Oh so my experiences don't count but yours do, got it. With a little planning, most people can avoid ever stepping foot in a post office.

You can request a home pickup for packages
You can ship packages to an address where somebody is there to receive them
Addresses can be changed online
Passports can be obtained through other means
Stamps can be bought anywhere

The overwhelming majority of people can get by just fine without a post office around the corner from them. Keeping them open solely for convenience is the reason they're losing so much money. For those that have no choice to do business there, a 20 mile drive isn't that far, deal with it.


As usual, you display an astounding ignorance and close-mindedness when informed that reality contradicts your juvenile conception of it.
 
2012-05-13 04:35:44 PM  

puffy999: Oh, hey, look. Again, you don't know what you're talking about. Example: international shipping.


How often does 99% of the public ship something internationally? You can keep coming up with these out of the ordinary scenarios all you like, it still doesn't change what I've said. Most people have absolutely no reason to visit a post office on a regular basis and with a little bit of planning, the large majority of the population can avoid ever stepping foot in one.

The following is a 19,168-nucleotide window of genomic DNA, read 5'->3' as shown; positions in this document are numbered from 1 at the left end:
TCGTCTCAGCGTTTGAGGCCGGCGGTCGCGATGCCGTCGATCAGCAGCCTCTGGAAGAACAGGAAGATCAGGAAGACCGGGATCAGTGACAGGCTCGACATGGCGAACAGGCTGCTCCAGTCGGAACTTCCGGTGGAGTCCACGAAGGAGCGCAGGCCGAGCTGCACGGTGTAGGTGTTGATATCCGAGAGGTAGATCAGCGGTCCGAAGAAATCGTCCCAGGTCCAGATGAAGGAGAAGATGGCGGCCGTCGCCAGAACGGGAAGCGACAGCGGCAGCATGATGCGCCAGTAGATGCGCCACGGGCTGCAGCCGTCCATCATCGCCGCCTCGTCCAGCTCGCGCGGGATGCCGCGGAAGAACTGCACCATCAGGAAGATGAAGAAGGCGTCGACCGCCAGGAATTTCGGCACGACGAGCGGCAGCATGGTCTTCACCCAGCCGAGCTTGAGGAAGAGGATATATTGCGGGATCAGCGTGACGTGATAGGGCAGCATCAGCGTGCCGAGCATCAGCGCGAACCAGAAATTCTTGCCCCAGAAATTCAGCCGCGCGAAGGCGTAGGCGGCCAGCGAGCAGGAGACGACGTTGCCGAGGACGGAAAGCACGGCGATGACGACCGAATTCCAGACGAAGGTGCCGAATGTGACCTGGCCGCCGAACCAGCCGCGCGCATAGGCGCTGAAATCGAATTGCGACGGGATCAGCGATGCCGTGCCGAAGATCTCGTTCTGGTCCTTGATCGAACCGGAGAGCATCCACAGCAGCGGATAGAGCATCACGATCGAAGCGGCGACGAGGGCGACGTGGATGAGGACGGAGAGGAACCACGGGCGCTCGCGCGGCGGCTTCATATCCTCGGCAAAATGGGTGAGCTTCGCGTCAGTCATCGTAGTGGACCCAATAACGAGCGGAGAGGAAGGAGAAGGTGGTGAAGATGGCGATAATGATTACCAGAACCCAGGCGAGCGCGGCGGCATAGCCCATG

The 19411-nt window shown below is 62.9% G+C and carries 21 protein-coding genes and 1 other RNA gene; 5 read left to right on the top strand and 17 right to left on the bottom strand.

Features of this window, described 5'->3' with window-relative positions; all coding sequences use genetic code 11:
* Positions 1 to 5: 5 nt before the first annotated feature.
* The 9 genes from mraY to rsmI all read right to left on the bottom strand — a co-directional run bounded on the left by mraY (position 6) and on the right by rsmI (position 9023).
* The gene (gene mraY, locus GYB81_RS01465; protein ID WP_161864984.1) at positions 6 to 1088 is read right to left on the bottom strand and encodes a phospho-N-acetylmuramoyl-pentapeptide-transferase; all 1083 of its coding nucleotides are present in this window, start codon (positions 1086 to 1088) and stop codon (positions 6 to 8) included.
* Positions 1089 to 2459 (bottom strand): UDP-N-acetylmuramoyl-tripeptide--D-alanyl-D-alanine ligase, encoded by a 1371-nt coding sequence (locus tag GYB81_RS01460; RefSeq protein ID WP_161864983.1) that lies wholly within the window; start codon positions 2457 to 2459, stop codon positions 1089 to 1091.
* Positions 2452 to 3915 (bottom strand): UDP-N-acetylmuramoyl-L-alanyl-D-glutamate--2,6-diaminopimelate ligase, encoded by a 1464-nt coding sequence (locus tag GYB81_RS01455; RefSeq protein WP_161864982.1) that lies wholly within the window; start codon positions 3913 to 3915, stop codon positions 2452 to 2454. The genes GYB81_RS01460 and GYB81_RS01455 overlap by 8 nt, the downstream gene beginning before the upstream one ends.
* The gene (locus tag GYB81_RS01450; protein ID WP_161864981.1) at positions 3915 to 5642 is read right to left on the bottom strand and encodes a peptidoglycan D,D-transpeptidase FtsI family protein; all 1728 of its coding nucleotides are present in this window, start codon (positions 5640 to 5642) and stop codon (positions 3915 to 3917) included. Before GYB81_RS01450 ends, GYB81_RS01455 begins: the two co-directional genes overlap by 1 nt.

2012-05-13 04:37:51 PM  

Nrokreffefp: As usual, you display an astounding ignorance and close-mindedness when informed that reality contradicts your juvenile conception of it.


Do you have an actual point to make?
 
2012-05-13 06:26:46 PM  

BizarreMan: Lt_Ryan: The USPS doesn't deliver door-door either in many cases, in rural areas they don't deliver to the door and give people free PO Boxes.

Last town I lived in, didn't have street delivery. Your choices for receiving mail were rent a PO box or have it sent to General Delivery and pick it up at the window. Not a lot of business want to set up an account if you're getting your mail as General Delivery.


I worked for a bank and we had a po box for our mail. It was always nice to get out of the branch for 10 or 15 minutes to get the mail.

Lsherm: LibertyHiller: ArkAngel: All businesses that have to pre-fund 70 years worth of retirement benefits step forward. Not so fast everyone except USPS